Blood Alcohol Concentration (BAC) refers to the percent of alcohol in a person’s bloodstream i.e. a BAC of 0.03% coveys in 0.3% (permille) or 0.03 grams of alcohol per 100 grams of an individual’s blood. Alcohol intoxication is commonly measured through BAC levels for legal and medical purposes.

Consumed alcohol gets digested and metabolized in one’s bloodstream. Blood alcohol concentration is measured by breath, blood or urine tests. Since it is dangerous to drive drunk, for purposes of law enforcement, blood alcohol content is used to assess intoxication and provides a rough measure of impairment.

When your blood alcohol content is 0.08% or higher, you’re considered legally impaired in the U.S and you should not be operating a motor vehicle. This is the general measurement used by the government to interpret if one is unable to drive. Although, there are different effects with BAC depending on variables such as height and weight, a BAC of .08% is a great general metric to use. It is still feasible to get a DUI even if you are coherent but you blow a .08 BAC.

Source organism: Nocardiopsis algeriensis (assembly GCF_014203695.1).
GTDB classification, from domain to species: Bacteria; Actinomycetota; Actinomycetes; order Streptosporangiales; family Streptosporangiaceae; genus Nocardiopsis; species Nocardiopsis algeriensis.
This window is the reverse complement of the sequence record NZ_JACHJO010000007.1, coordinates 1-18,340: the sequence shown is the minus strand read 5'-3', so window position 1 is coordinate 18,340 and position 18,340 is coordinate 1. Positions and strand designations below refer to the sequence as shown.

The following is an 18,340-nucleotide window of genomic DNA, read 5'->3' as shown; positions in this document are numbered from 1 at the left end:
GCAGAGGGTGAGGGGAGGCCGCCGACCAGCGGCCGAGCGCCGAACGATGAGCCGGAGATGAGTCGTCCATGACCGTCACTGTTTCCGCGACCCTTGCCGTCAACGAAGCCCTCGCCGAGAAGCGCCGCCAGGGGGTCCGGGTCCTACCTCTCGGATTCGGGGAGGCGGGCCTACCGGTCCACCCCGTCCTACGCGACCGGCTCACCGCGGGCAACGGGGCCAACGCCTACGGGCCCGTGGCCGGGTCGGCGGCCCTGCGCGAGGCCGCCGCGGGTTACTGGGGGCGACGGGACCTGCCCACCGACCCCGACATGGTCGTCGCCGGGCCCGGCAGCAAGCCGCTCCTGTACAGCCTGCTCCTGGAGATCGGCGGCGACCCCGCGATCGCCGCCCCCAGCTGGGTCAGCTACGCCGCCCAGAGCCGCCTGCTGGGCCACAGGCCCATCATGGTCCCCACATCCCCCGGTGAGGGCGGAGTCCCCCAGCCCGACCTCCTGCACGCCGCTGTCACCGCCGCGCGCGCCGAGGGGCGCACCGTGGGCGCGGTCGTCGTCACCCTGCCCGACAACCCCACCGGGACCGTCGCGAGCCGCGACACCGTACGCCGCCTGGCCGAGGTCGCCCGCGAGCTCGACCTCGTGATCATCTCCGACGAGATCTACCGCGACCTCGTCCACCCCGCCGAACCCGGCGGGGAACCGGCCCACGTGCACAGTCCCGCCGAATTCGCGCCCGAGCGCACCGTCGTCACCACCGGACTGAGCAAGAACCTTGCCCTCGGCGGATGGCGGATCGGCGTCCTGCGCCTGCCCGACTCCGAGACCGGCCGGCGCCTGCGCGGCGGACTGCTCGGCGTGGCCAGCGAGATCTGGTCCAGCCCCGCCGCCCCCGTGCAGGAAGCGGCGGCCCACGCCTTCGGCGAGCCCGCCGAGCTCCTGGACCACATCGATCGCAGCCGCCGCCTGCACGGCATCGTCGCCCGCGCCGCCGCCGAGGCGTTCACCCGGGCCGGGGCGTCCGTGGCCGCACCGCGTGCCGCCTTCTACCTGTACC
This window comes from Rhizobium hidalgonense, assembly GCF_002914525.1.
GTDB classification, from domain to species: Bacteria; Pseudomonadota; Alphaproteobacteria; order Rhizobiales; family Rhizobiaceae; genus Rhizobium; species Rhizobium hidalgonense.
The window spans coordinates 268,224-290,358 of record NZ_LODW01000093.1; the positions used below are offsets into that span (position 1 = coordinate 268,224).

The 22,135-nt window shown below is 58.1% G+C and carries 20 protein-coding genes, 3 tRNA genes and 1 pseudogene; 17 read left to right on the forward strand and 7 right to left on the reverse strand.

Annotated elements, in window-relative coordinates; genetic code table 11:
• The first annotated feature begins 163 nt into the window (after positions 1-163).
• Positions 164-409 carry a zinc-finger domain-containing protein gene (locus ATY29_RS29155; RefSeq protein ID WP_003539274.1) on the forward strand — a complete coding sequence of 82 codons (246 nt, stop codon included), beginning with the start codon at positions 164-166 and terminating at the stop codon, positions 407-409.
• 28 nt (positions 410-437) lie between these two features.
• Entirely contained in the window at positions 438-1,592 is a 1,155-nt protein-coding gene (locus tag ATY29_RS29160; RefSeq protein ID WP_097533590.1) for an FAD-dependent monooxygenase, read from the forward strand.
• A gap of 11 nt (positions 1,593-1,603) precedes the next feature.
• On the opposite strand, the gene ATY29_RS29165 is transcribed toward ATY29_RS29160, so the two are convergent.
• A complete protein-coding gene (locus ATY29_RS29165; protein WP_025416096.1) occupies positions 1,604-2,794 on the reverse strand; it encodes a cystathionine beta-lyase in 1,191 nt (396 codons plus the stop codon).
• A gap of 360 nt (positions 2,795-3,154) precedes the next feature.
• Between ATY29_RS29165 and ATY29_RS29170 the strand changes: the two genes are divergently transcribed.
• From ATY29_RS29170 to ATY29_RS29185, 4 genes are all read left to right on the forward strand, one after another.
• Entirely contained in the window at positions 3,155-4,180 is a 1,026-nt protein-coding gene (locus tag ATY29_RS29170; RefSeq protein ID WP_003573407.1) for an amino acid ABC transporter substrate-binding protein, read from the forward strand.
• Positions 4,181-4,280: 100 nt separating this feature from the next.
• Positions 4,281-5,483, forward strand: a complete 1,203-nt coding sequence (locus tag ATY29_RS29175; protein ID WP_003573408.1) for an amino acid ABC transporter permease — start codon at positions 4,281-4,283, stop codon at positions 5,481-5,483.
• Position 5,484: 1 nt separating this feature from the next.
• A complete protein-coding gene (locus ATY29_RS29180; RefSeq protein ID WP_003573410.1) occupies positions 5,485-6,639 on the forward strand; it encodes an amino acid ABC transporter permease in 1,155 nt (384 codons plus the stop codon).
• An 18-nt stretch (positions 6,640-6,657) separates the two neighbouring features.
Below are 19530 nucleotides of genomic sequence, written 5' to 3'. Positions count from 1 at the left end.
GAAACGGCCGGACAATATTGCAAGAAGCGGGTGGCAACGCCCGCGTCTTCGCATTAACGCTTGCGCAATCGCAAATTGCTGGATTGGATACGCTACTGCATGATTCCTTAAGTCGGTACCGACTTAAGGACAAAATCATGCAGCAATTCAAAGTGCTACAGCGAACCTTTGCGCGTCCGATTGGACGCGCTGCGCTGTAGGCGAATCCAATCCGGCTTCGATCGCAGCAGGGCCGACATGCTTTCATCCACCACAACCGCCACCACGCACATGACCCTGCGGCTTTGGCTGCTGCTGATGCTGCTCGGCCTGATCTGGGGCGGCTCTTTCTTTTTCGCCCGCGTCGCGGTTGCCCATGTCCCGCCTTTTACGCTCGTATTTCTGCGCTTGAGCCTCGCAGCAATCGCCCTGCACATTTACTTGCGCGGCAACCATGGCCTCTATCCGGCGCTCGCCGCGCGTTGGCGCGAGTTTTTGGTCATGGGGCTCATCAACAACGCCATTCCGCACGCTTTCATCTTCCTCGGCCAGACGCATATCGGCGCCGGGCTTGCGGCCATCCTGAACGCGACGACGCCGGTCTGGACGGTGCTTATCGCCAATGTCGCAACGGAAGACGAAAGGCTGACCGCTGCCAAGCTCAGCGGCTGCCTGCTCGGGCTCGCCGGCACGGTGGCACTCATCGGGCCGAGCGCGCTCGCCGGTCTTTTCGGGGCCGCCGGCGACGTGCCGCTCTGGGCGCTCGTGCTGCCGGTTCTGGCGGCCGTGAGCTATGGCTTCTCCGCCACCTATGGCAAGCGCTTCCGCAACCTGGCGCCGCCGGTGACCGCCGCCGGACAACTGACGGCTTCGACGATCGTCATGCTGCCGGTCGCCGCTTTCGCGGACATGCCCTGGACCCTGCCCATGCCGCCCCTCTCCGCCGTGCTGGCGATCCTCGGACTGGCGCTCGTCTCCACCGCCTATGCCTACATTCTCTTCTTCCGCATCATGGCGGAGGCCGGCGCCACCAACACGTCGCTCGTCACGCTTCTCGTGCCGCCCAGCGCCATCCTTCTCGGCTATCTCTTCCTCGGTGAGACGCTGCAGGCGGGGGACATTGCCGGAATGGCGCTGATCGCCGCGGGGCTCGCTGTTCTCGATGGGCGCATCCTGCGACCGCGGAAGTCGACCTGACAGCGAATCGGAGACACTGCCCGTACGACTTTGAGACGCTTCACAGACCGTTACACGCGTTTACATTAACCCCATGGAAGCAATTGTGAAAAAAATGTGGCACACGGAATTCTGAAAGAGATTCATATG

Driving with a BAC of .08% or higher can endanger the lives of yourself, passengers, and the general public. Think twice before you get on the road inebriated.

Your liver can metabolize only a certain amount of alcohol per hour. Time is the biggest factor in disposing of alcohol in one’s bloodstream. The general rule of thumb is one alcoholic drink per hour to be safe. This rule of thumb accounts for the individual variations such as height, weight, body fat, food intake and percent body water.

Here is a helpful infographic made by Orent Law Offices, PLC on how BAC levels impact your driving ability:


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